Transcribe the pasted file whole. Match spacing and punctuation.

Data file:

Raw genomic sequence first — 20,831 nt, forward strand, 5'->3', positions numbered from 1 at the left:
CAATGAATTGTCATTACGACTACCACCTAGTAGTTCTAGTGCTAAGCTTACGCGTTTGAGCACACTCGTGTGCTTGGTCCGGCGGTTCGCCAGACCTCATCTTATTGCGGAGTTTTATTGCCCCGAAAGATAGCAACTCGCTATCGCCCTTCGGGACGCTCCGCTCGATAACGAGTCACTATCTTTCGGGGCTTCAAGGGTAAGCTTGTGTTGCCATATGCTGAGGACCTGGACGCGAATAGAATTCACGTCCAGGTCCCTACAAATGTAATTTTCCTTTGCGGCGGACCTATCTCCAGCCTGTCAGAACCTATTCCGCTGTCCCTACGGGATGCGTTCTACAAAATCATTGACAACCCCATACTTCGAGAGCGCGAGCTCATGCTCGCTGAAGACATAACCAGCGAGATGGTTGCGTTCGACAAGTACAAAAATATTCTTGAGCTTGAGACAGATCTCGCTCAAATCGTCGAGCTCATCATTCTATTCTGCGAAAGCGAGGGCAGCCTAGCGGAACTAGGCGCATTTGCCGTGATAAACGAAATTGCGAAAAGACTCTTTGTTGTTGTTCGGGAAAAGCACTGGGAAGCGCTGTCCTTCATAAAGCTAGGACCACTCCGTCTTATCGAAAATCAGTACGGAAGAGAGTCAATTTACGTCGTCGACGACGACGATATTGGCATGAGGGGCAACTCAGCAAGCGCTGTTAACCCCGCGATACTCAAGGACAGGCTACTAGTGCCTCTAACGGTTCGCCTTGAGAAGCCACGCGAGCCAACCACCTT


Raw genomic sequence first — 20,831 nt, forward strand, 5'->3', positions numbered from 1 at the left:
CAATGAATTGTCATTACGACTACCACCTAGTAGTTCTAGTGCTAAGCTTACGCGTTTGAGCACACTCGTGTGCTTGGTCCGGCGGTTCGCCAGACCTCATCTTATTGCGGAGTTTTATTGCCCCGAAAGATAGCAACTCGCTATCGCCCTTCGGGACGCTCCGCTCGATAACGAGTCACTATCTTTCGGGGCTTCAAGGGTAAGCTTGTGTTGCCATATGCTGAGGACCTGGACGCGAATAGAATTCACGTCCAGGTCCCTACAAATGTAATTTTCCTTTGCGGCGGACCTATCTCCAGCCTGTCAGAACCTATTCCGCTGTCCCTACGGGATGCGTTCTACAAAATCATTGACAACCCCATACTTCGAGAGCGCGAGCTCATGCTCGCTGAAGACATAACCAGCGAGATGGTTGCGTTCGACAAGTACAAAAATATTCTTGAGCTTGAGACAGATCTCGCTCAAATCGTCGAGCTCATCATTCTATTCTGCGAAAGCGAGGGCAGCCTAGCGGAACTAGGCGCATTTGCCGTGATAAACGAAATTGCGAAAAGACTCTTTGTTGTTGTTCGGGAAAAGCACTGGGAAGCGCTGTCCTTCATAAAGCTAGGACCACTCCGTCTTATCGAAAATCAGTACGGAAGAGAGTCAATTTACGTCGTCGACGACGACGATATTGGCATGAGGGGCAACTCAGCAAGCGCTGTTAACCCCGCGATACTCAAGGACAGGCTACTAGTGCCTCTAACGGTTCGCCTTGAGAAGCCACGCGAGCCAACCACCTT